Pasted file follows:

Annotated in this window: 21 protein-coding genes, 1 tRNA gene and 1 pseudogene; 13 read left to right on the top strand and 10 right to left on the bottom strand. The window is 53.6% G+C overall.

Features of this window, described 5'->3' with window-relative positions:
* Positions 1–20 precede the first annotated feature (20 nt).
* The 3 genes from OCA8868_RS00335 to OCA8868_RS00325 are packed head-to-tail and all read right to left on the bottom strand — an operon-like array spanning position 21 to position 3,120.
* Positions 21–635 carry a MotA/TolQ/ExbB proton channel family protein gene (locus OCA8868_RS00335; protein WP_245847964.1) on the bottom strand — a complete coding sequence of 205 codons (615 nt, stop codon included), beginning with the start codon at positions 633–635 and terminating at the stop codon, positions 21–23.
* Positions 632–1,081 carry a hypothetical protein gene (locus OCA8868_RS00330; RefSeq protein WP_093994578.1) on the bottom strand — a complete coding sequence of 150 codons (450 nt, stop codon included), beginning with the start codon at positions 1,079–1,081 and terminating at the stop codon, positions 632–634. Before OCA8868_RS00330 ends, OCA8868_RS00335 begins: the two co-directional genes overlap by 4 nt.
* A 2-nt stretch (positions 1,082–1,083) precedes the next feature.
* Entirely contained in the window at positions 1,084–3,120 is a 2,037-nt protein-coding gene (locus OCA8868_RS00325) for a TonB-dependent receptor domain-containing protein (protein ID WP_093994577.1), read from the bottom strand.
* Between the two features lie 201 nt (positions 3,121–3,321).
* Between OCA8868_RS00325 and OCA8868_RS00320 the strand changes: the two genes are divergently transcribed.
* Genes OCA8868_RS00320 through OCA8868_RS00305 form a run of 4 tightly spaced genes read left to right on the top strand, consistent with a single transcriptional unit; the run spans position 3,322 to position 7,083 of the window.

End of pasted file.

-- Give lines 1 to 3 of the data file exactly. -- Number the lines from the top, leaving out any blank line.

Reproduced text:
Annotated in this window: 21 protein-coding genes, 1 tRNA gene and 1 pseudogene; 13 read left to right on the top strand and 10 right to left on the bottom strand. The window is 53.6% G+C overall.

Features of this window, described 5'->3' with window-relative positions:
* Positions 1–20 precede the first annotated feature (20 nt).